000. , The case has been appealed to the
Supreme Court.
The .antiquated maiden, Susan B.
Anthony, denies emphatically the testi
mony given by "Bessie" (Theodore Til
ton's ward,) that she (Bessie) had dis
covered Susan sitting in Theodore's lap.
Susan is old enough to be Theodore's
grand mother, and we are disposed to
discredit the account of this tete a tete.
But if it is true, it adds but another link
to the philosophic assertion, that in love
matters there is no accounting for taste.
Mr. George C. Harding, of the Indi
anapolis Sunday Herald, who shot the
alleged seducer of his daughter in that
city on Thursday, is one of the most
prominent of Western journalists. He
is by birth an East Tennesseean, and
when a youth resided at Knoxville.
A bos hot by Robert Toombs is an
nounced by another noted Georgian.
When asked what he thought of the
Beecher - Tilton scandal he replied:
"Well, by the gods! I am too old now to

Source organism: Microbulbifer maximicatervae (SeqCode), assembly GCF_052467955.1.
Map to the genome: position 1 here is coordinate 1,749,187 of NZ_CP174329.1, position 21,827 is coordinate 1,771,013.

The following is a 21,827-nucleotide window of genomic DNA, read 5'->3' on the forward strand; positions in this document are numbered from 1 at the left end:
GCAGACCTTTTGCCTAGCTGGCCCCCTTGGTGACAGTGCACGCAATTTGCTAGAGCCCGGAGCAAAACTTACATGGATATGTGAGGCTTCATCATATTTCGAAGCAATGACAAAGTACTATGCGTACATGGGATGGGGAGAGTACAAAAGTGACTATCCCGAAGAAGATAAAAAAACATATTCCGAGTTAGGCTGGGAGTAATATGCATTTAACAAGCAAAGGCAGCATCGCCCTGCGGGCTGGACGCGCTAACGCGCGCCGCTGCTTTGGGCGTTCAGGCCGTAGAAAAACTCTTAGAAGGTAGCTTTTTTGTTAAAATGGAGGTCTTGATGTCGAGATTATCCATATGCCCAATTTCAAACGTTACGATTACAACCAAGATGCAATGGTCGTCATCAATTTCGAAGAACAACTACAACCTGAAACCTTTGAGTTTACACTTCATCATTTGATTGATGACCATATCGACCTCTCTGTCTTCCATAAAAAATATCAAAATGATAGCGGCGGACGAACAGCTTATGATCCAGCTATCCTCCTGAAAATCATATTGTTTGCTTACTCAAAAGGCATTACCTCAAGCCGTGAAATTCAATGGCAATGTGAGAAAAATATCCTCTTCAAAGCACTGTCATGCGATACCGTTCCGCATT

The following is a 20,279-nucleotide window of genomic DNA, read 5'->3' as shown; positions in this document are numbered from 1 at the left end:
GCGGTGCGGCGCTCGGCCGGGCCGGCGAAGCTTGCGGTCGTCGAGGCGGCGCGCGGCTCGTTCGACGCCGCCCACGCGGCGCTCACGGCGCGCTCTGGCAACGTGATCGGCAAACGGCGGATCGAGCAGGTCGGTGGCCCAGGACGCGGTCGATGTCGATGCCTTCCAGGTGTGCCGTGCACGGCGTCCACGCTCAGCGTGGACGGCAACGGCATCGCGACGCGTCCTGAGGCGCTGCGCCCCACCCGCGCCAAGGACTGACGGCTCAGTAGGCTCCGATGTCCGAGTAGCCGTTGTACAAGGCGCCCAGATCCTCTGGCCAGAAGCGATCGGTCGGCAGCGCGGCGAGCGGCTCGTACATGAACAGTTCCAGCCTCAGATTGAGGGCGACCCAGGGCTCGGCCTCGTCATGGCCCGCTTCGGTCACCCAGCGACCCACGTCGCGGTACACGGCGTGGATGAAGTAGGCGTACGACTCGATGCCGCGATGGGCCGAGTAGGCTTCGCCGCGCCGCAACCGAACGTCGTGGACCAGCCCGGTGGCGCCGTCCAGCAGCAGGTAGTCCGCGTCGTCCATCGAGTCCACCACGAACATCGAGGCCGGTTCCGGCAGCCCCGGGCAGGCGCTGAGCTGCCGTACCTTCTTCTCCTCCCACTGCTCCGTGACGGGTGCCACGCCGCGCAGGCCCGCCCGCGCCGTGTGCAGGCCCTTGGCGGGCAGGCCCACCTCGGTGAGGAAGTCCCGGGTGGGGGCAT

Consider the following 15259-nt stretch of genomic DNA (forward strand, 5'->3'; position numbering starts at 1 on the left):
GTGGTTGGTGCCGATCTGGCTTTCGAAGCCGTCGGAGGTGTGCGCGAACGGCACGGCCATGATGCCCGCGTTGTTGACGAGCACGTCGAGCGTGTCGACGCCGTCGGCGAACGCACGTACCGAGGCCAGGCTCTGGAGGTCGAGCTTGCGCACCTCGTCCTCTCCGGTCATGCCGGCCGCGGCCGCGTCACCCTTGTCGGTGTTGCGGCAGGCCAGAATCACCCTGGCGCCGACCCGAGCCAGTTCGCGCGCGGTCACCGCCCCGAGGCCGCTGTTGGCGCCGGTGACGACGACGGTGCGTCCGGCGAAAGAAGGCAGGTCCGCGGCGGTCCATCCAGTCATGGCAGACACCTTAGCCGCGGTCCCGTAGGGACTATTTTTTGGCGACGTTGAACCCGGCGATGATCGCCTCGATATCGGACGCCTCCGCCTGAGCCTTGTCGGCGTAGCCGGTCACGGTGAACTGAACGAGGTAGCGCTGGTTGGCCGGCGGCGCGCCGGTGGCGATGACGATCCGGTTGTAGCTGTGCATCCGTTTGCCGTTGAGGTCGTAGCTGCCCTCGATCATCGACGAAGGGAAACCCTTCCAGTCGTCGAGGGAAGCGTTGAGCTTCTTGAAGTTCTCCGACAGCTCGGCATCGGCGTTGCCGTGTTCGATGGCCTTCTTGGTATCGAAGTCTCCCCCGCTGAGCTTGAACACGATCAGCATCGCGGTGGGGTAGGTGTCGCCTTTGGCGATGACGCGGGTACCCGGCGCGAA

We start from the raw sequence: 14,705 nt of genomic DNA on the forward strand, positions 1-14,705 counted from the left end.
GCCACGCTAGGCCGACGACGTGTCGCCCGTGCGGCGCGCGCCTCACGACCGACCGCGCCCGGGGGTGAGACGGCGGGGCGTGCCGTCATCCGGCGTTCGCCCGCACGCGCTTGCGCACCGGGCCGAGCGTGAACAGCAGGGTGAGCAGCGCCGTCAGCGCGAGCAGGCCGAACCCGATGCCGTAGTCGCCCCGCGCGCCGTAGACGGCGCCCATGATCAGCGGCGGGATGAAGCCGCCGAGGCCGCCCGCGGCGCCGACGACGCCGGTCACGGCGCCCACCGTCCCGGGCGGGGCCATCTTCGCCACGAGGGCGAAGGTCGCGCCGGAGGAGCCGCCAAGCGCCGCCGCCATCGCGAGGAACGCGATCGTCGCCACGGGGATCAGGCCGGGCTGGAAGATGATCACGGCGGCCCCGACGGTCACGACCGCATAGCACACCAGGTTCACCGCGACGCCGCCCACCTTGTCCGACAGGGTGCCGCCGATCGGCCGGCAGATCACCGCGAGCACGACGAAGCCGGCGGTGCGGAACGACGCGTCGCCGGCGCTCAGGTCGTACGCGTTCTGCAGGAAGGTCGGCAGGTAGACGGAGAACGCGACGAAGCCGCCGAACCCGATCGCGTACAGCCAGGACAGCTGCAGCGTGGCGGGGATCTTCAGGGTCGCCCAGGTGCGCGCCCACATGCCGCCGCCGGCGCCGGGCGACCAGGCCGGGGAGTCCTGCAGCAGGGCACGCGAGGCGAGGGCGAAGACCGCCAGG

become interested in baudy house litera
ture." The Elections of 1S74. .
From the Cincinnati Enquirer. -
Here .is a brief abstract of the elec
tions which have thus far been held in
New Hampshire Democratic Gover
nor and Democratic Legislature.
Connecticut Democratic Governor,
Democratic Leeislature and Democratic
United States Senator.
Oregon Democratic Governor, Dem
ocratic State officers and Democratic
Congressmen.
Nnrth Carolina Seven Democratic
"Congressmen out of eight, large Demo
cratic majority in tne legislature ana
Democratic State ticket.
Tennessee Nearly every county Dem
ocratic. Ditto Kentucky.
There has been but one single defeat,
The manufacturing firm of Brown A
Ive9 carried the State of Rhode hland.
These elections are indicative of what
is to follow in the fall. Ohio, Indiana
and Illinois, especially, will even ip
better than the States which have pre
ceded them.
A Japanese Race.
A Japan correspondent of the Cleve
land Herald writes: "On the outskirts
of Yeddo there is a race course where
twice a year the upper crust and much
of the lower etratum of the city and